We are going to have manna and quail moments with our children.  We are going to be frustrated that they still behave as if we are not on their side, or don’t care about them or don’t want them to succeed.  They will say hurtful and uninformed things about us and our motivations.  They will act in ways that seem disconnected from the way we treat them day after day after day.  In the midst of all this, God is going through the same frustration with His children.

For God and us, this process of trust sits entirely with us.  There is nothing God needs to prove, there is nothing He needs to change and there is nothing He owes us.  However, as parents we need to empathize with our children and approach their growth and struggles with humility.  We aren’t perfect and therefore have no right to expect it from anyone else, especially our children.

Next time I am about to nitpick one of my children, I hope God brings the manna and quail to mind.  When the time comes and I am about to enter into a diatribe on respect and obedience, I pray that God will cause me to pause and re-evaluate the situation.  Lord, help me to be a voice of patience, grace and wisdom into my children’s lives. Amen.

A Child Among the Reeds

Now a man of the house of Levi married a Levite woman, and she became pregnant and gave birth to a son. When she saw that he was a fine child, she hid him for three months. But when she could hide him no longer, she got a papyrus basket for him and coated it with tar and pitch. Then she placed the child in it and put it among the reeds along the bank of the Nile. – Exodus 2:1-3 (NIV)

My wife and daughter recently had an opportunity to go on a mission’s trip to Mexico with our church.  It was an established ministry with a number of trips already behind them over the last several years.  There were several adults in the group and a number of safety measures were in place.  It was very difficult to let them go without any fear or anxiety, to trust that they would be safe, but it was clear that this was the direction God was moving our family.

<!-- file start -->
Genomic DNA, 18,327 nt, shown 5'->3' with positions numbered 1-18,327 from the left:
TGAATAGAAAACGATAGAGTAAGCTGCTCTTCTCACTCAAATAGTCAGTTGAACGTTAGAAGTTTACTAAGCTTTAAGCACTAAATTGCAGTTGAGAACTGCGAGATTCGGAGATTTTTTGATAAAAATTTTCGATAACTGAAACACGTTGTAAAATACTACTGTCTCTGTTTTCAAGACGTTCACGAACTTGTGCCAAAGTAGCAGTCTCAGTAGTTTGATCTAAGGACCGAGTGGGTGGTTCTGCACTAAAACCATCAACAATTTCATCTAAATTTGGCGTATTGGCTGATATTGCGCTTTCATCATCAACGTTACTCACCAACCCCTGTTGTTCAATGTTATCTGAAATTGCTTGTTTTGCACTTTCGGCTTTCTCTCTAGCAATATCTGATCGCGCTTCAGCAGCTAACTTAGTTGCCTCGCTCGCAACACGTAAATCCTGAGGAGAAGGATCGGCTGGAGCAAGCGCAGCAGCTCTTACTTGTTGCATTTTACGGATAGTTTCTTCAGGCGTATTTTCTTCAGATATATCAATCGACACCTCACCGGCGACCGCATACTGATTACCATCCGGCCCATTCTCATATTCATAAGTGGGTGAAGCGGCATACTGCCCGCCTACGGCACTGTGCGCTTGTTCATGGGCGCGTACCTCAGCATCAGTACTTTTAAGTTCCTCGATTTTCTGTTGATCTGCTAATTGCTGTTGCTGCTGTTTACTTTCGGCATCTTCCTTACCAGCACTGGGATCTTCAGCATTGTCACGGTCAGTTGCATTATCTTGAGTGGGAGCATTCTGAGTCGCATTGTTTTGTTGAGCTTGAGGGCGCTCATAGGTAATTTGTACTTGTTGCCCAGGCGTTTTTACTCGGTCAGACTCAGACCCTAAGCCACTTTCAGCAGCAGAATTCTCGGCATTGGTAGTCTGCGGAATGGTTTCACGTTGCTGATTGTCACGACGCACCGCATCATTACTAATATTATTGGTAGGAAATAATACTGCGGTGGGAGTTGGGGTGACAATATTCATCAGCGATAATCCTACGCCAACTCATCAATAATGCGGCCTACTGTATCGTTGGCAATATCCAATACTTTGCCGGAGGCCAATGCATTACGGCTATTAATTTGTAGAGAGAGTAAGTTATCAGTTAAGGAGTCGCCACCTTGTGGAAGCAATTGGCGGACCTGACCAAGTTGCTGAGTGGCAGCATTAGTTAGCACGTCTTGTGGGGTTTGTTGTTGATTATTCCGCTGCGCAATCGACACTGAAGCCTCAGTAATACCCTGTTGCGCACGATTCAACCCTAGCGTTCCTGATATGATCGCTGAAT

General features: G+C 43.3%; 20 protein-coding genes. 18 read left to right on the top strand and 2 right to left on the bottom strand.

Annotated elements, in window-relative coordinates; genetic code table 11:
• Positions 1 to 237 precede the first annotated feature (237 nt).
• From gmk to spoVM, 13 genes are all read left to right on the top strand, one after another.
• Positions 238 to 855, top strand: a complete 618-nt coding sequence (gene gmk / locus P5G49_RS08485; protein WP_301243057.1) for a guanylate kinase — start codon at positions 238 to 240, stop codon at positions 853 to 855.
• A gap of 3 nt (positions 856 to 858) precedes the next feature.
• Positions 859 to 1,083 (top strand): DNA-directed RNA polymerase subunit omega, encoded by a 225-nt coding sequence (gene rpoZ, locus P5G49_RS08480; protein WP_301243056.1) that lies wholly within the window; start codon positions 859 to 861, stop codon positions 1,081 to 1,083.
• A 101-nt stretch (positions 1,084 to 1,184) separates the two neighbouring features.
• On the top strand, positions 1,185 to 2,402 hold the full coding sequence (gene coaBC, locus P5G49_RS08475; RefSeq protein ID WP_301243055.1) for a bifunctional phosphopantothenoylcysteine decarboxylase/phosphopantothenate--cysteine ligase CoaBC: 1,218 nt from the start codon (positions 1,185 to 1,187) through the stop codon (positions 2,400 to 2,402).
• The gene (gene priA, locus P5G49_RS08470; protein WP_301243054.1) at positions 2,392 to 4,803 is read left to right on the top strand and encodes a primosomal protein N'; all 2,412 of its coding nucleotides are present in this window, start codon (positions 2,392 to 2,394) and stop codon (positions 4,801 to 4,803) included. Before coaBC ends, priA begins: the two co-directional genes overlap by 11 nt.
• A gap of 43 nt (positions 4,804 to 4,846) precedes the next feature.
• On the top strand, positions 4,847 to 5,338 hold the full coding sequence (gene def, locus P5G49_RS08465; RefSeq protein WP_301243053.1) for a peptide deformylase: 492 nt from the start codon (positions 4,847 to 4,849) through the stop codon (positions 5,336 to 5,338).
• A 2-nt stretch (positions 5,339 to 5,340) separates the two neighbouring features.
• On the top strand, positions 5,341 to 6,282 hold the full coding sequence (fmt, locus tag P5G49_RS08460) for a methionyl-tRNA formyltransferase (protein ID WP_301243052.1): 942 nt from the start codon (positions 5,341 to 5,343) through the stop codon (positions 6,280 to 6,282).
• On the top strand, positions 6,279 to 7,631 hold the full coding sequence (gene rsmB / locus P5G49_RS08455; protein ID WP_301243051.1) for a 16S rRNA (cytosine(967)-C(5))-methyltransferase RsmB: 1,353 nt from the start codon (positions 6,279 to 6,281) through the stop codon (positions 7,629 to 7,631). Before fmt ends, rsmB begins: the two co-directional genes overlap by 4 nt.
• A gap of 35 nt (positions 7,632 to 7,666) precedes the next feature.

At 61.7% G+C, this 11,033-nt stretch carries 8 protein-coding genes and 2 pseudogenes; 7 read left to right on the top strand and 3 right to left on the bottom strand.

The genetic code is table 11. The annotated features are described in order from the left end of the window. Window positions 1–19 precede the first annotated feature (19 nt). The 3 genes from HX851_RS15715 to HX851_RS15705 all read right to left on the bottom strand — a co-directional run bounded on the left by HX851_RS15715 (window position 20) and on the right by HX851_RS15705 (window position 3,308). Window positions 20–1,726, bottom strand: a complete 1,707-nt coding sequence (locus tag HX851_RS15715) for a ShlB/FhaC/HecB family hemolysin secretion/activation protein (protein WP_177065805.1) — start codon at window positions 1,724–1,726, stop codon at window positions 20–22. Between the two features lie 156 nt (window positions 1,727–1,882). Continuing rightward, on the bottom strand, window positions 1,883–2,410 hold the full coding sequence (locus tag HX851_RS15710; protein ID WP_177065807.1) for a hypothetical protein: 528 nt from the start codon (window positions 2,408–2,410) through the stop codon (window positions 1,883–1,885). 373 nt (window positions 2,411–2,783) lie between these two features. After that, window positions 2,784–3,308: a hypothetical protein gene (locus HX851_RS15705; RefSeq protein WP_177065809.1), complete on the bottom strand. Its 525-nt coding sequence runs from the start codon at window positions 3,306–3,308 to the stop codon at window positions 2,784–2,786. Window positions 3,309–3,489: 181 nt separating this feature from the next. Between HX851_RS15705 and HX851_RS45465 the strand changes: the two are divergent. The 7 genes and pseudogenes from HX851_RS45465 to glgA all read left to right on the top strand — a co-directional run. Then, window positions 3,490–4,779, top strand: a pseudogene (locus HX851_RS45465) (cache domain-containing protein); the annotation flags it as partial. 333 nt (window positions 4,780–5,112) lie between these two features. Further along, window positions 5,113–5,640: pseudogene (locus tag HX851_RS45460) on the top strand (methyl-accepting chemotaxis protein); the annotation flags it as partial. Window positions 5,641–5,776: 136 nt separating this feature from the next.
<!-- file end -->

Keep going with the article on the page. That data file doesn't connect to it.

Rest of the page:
Trusting our children to the river and the reeds, trusting them to the care of God, is not an easy discipline.  We sometimes get being responsible for our children mixed up with having control over their lives.  When Moses was placed among the reeds, he began a journey that changed the course of history.  It was only through his mother’s willingness to let him go that kept him alive and moved him closer to fulfilling God’s purposes.  I don’t know what his mother felt like.  I can’t put myself in her shoes.  But I remember what I felt like when my wife asked if our little girl could go with her to Mexico.

Those feelings of fear, anxiety and doubt revealed a weakness in me.  It uncovered a crack in the armor; I needed to learn more about trusting God.  Instead of responding with excitement at the opportunity for my daughter to experience ministry, I reacted with trepidation.  It took some time, prayer and the patience of my wife for me to finally work it out, and I hope I will be more prepared the next time I need to let one of my children go into a situation that causes me discomfort.

God gives us responsibility over our children, but our ability to trust them to God’s care is at the heart of that responsibility.  We need to be willing to let our children be the people God created them to be, and that may take them directions we aren’t comfortable with.  As a matter of preparation, we need to turn our children over to God each day.  We need to pray that our children will be sensitive to God’s call on their lives, even if that means going places that cause us stress.

Lord, help me to trust you with my children.  Give me the courage and humility to trust you with their future, no matter where that leads them.  Release me from my false sense of control.  Amen